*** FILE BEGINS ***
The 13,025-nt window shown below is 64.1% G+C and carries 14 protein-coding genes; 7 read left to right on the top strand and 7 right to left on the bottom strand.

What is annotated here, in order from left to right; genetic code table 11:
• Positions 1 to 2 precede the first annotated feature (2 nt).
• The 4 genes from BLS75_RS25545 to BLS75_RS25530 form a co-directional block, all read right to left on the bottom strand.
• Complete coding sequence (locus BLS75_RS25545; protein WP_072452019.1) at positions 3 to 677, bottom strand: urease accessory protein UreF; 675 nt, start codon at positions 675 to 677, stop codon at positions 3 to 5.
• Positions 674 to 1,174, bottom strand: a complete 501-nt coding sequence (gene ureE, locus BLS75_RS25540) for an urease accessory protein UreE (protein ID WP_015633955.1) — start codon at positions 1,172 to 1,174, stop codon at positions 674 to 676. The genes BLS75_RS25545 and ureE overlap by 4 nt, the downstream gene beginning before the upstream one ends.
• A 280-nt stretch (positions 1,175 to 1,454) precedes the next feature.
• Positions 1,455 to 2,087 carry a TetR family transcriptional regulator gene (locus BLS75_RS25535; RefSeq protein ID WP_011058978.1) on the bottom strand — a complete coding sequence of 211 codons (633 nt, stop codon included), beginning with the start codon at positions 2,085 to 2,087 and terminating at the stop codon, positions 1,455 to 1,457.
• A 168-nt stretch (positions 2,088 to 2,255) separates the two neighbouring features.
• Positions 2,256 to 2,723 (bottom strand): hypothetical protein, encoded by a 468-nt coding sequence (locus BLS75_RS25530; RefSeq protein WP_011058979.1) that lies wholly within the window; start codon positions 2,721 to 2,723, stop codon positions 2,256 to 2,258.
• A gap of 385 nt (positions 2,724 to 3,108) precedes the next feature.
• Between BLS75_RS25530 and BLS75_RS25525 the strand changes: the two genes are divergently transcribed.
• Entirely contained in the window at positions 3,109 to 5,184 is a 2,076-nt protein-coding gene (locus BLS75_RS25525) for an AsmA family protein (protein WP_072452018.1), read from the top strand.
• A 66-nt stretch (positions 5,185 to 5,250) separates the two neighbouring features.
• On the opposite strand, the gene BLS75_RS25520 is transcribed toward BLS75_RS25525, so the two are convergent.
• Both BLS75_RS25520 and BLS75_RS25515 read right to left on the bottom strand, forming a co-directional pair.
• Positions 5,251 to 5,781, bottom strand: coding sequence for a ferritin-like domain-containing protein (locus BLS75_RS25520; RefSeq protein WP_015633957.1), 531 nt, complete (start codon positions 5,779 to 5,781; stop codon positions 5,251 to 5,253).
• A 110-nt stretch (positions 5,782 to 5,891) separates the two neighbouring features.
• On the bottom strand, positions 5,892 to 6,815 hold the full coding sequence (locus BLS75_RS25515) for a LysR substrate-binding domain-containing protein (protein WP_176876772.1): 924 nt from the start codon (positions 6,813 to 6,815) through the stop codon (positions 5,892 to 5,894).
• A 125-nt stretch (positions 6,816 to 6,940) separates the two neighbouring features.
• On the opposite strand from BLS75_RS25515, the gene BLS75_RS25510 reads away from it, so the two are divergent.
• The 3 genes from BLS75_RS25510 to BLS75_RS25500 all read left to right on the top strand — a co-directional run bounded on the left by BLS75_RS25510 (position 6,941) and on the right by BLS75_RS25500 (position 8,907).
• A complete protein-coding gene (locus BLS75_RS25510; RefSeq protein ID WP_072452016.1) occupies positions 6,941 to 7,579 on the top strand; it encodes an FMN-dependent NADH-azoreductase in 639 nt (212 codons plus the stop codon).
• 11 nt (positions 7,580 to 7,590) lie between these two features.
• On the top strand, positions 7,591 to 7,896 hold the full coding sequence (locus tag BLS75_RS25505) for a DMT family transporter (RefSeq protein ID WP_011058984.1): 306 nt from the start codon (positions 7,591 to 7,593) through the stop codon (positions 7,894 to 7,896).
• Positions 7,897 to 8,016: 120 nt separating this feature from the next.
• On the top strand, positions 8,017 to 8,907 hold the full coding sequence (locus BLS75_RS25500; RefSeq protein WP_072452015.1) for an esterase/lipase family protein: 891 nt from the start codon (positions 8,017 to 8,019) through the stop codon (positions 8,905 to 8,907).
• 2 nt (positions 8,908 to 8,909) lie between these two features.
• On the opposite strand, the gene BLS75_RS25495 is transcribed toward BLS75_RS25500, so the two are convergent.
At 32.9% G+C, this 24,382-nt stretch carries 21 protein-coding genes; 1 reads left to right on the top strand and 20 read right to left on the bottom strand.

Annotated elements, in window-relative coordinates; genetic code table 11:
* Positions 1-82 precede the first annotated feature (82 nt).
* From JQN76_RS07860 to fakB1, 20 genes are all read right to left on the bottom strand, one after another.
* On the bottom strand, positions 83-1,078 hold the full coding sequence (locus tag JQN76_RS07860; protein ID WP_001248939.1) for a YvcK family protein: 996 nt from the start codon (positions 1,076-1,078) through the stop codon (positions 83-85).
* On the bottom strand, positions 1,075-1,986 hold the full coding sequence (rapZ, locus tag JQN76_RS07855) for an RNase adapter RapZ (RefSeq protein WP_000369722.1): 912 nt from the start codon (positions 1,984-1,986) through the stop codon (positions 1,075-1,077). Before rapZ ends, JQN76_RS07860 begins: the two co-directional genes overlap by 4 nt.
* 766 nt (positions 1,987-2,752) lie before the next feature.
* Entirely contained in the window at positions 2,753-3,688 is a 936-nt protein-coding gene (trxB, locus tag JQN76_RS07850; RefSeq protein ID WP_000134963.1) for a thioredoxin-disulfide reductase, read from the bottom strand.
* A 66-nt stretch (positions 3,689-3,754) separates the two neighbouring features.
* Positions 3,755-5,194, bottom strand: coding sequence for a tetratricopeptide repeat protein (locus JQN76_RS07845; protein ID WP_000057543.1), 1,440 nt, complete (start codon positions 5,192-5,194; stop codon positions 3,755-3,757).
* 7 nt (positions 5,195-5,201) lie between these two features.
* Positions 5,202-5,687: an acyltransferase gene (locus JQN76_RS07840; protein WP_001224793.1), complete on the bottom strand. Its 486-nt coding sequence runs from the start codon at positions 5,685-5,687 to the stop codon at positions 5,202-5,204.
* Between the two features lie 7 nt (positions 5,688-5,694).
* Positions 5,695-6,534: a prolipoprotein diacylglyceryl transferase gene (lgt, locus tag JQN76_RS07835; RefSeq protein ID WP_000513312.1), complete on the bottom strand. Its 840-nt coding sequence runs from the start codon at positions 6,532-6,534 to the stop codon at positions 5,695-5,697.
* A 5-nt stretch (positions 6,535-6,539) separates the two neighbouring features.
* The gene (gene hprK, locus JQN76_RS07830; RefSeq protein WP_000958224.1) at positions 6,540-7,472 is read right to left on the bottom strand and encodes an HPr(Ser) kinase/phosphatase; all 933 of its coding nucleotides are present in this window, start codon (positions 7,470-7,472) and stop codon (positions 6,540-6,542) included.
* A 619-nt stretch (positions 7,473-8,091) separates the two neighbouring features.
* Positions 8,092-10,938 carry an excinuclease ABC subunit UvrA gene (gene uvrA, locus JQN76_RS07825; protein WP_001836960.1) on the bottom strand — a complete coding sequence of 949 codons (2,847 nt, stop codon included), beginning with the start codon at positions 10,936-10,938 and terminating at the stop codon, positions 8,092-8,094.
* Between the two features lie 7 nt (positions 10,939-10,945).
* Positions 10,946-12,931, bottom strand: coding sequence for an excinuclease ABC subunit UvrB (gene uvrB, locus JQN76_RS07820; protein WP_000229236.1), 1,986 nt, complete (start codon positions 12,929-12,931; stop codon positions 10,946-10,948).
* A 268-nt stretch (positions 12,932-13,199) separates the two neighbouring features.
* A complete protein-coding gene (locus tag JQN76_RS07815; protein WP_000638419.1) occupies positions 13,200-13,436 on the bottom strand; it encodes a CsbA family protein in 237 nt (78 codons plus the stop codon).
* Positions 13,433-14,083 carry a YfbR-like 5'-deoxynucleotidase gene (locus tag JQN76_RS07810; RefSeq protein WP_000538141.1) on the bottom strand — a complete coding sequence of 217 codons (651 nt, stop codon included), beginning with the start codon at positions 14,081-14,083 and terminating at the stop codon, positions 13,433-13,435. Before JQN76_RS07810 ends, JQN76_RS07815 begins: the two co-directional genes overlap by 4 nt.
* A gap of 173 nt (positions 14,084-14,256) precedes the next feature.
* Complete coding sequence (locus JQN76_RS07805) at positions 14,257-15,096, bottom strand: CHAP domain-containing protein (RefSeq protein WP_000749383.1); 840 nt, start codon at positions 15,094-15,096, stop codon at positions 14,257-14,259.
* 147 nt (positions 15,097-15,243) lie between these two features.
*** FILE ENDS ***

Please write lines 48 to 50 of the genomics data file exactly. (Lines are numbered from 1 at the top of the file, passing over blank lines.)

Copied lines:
* Between the two features lie 7 nt (positions 10,939-10,945).
* Positions 10,946-12,931, bottom strand: coding sequence for an excinuclease ABC subunit UvrB (gene uvrB, locus JQN76_RS07820; protein WP_000229236.1), 1,986 nt, complete (start codon positions 12,929-12,931; stop codon positions 10,946-10,948).
* A 268-nt stretch (positions 12,932-13,199) separates the two neighbouring features.